turkey israel flag
A Turkish flag flutters atop the Turkish embassy as an Israeli flag is seen nearby, in Tel Aviv, Israel June 26, 2016. (photo credit:REUTERS)


The restoration of diplomatic ties with Turkey held little sway over a cross-section of Jerusalem residents, who on Wednesday uniformly said they will not visit a country that likely remains hostile to Israelis, and dangerous in general.

Citing the deadly 2010 Mavi Marmara flotilla confrontation and Tuesday’s terrorist attack at Istanbul Ataturk Airport, Ami Azoulay, a 50-year-old market owner, said improved government relations will not change perceived facts on the ground.

“I will never go there because I don’t trust them,” said Azoulay, in downtown Jerusalem. “What happened between a week ago until now? Just because the big people changed their minds doesn’t mean the little people changed theirs.”

“It’s a question about safety,” he continued. “It’s not even safe in their airport.”

Moreover, Azoulay said he believes the Muslim country is overwhelmingly anti-Semitic.

“Also, if I go in the street there just to visit, am I going to have to hide that I’m Jewish?” he asked. “You want to travel to countries and spend your money where they love you. It’s not that I’m afraid, I’m uncomfortable spending my money there.”

Lavi Ben, a 30-year-old restaurant manager, also said he would not travel to Turkey in the near future, adding that he is troubled by the Israeli government compensating Turkey for the deaths on the flotilla, which he viewed as self-defense.

“Even though the countries are trying to make peace, there are deeper issues, and it’s going to take some time until I feel more comfortable,” he said. “I think many Israelis don’t think the money should have been paid after what happened, and I think the Turkish people think they deserve it.”

While Ben said he did not believe Turks are generally anti-Semitic, he contended that despite the political about-face, the government is another matter.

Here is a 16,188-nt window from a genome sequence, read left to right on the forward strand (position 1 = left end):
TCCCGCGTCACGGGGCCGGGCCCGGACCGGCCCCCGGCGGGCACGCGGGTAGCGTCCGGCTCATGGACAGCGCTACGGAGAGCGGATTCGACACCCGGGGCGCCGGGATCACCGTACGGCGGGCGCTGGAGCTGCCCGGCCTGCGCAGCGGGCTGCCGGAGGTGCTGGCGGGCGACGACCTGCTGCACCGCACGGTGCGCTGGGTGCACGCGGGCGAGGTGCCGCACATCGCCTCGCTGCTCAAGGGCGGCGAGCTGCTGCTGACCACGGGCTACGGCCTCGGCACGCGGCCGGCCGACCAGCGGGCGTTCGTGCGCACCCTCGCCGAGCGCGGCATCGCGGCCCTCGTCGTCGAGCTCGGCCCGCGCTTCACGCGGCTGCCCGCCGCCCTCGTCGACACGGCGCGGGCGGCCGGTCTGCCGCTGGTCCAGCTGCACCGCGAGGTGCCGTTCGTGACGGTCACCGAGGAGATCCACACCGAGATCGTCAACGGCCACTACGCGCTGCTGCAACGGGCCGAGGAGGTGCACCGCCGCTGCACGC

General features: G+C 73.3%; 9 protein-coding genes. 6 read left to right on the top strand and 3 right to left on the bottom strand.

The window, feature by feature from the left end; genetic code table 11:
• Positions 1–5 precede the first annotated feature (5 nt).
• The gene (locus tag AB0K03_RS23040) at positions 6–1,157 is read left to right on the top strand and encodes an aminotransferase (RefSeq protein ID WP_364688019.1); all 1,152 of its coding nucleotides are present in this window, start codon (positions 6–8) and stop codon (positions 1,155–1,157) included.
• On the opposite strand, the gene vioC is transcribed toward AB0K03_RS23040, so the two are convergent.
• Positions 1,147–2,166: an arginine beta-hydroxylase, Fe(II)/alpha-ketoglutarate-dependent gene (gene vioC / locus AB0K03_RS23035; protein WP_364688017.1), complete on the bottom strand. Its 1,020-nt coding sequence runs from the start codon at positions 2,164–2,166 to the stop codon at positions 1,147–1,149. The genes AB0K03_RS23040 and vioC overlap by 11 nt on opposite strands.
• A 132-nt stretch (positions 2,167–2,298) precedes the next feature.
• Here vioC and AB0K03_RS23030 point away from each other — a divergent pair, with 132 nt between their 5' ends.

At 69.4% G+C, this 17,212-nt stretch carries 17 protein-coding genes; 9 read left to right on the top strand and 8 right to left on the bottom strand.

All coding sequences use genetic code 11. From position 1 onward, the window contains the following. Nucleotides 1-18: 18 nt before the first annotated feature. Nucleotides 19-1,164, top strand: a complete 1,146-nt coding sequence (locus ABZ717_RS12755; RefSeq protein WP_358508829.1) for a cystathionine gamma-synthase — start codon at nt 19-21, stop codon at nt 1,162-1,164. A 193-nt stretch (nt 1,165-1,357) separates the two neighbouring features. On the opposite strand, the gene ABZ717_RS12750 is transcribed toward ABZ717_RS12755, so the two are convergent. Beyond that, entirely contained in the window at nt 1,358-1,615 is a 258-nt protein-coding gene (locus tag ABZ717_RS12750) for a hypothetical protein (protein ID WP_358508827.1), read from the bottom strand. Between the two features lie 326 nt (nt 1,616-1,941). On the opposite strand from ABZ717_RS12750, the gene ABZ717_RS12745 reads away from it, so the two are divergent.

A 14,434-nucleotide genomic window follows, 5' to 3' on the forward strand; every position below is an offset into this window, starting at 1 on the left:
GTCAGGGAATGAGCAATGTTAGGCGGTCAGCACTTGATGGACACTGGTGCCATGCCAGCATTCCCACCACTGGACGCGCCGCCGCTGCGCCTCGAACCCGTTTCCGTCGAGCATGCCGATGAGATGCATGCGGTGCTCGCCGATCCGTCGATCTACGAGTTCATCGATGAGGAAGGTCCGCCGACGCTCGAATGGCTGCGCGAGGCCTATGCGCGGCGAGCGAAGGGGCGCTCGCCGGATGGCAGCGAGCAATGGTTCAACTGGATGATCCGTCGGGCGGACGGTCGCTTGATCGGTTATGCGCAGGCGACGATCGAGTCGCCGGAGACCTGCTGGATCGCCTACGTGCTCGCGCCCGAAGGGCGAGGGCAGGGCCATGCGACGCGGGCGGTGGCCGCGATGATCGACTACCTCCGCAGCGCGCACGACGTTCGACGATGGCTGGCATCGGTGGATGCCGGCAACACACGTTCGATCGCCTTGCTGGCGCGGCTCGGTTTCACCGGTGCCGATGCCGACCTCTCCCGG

“I’m still not so sure the government likes us so much,” he said. “So I will go to many, many, many other places before Turkey.”

David, a 50-year-old electronics store owner, who requested his last name not be published, said that while he enjoys visiting Turkey, but is concerned over terrorist activity there.

“I have been to Turkey many times before with my family, and we love to vacation there, but we see the airport bombing and other attacks and think it’s dangerous. Also, Turkey’s involvement with Daesh [ISIS] is a big problem.”

While David noted that he is apathetic to the recent diplomatic developments, he said he would not feel safe travelling there.

“We are afraid to go there now,” he said. “The situation is no good. Maybe after six months or a year we will go, if things are quiet.”

Anat Horowitz also said she once travelled to the country regularly with her family, but after the flotilla debacle decided it was no longer safe for Jews.

“It was a lovely place to go to, but of course we stopped going [after 2010],” she said. “It’s not safe now, and if you add the fact that you are a Jew, it doesn’t make it any better. So no, this agreement doesn’t make me feel any safer.”

Horowitz added that she is deeply disappointed that the bodies of two Israeli soldiers killed during Operation Protective Edge were not returned as part of the deal.

“That’s very upsetting,” she said. “It’s outrageous and it makes me angry.”

While manning a cosmetics counter on Jaffa Road, Hovaya Malka, 26, said she recently debated the issue with a Turkish friend who stayed with her in Jerusalem.

“I was in Bodrum seven years ago and it was amazing, and she asked me the other day why I’m not going back, and I told her that I’m afraid from all the terror attacks,” she said. “And then that’s exactly what happened yesterday at the airport.”

Malka also cited the flotilla incident as a factor in her decision not to return.

“All these things together make you not want to be in a place where they don’t want you,” she said. “Also, what makes it so complicated is that it’s not just Jews against Muslims there, it’s Muslims against Muslims.”

“So yeah, I don’t think I’ll go visit there soon,” she continued.

Daniel, a middle-aged cell phone repair technician, said the diplomatic gesture was little more than a shallow effort to buttress better economic ties.

“I think that it’s a sort of negotiation to lessen the pressure on the governments working together,” he said. “But I’m not feeling more safe to go there and I don’t think I will go there soon, especially after what happened [at Ataturk Airport].

Meanwhile, Yaakov Asor, 55, who visited Budapest in the past, said restored diplomatic ties do not change two important factors for him.

“It’s too dangerous, and they don’t like us,” he said.

“We need more time to see how things go. If things go well in one or two years, maybe I’ll go back.”

As reported by The Jerusalem Post